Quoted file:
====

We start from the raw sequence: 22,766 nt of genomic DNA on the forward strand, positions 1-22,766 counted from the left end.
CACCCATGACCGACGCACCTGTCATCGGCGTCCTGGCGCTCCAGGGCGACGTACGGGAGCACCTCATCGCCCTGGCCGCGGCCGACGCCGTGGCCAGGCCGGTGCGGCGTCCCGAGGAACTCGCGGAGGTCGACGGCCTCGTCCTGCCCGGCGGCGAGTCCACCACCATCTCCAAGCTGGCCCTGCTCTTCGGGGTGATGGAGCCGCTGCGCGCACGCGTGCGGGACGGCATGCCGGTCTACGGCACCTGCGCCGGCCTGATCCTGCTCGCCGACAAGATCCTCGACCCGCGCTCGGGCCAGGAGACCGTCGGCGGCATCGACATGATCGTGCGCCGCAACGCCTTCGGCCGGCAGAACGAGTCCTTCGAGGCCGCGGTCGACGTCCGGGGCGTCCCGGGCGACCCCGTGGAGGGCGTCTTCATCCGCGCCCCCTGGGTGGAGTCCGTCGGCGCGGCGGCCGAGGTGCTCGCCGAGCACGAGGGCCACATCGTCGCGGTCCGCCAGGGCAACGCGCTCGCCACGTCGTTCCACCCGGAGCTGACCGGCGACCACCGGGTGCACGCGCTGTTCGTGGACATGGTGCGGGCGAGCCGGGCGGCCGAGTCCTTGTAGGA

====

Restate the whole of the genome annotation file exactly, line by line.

We start from the raw sequence: 22,766 nt of genomic DNA on the forward strand, positions 1-22,766 counted from the left end.
CACCCATGACCGACGCACCTGTCATCGGCGTCCTGGCGCTCCAGGGCGACGTACGGGAGCACCTCATCGCCCTGGCCGCGGCCGACGCCGTGGCCAGGCCGGTGCGGCGTCCCGAGGAACTCGCGGAGGTCGACGGCCTCGTCCTGCCCGGCGGCGAGTCCACCACCATCTCCAAGCTGGCCCTGCTCTTCGGGGTGATGGAGCCGCTGCGCGCACGCGTGCGGGACGGCATGCCGGTCTACGGCACCTGCGCCGGCCTGATCCTGCTCGCCGACAAGATCCTCGACCCGCGCTCGGGCCAGGAGACCGTCGGCGGCATCGACATGATCGTGCGCCGCAACGCCTTCGGCCGGCAGAACGAGTCCTTCGAGGCCGCGGTCGACGTCCGGGGCGTCCCGGGCGACCCCGTGGAGGGCGTCTTCATCCGCGCCCCCTGGGTGGAGTCCGTCGGCGCGGCGGCCGAGGTGCTCGCCGAGCACGAGGGCCACATCGTCGCGGTCCGCCAGGGCAACGCGCTCGCCACGTCGTTCCACCCGGAGCTGACCGGCGACCACCGGGTGCACGCGCTGTTCGTGGACATGGTGCGGGCGAGCCGGGCGGCCGAGTCCTTGTAGGA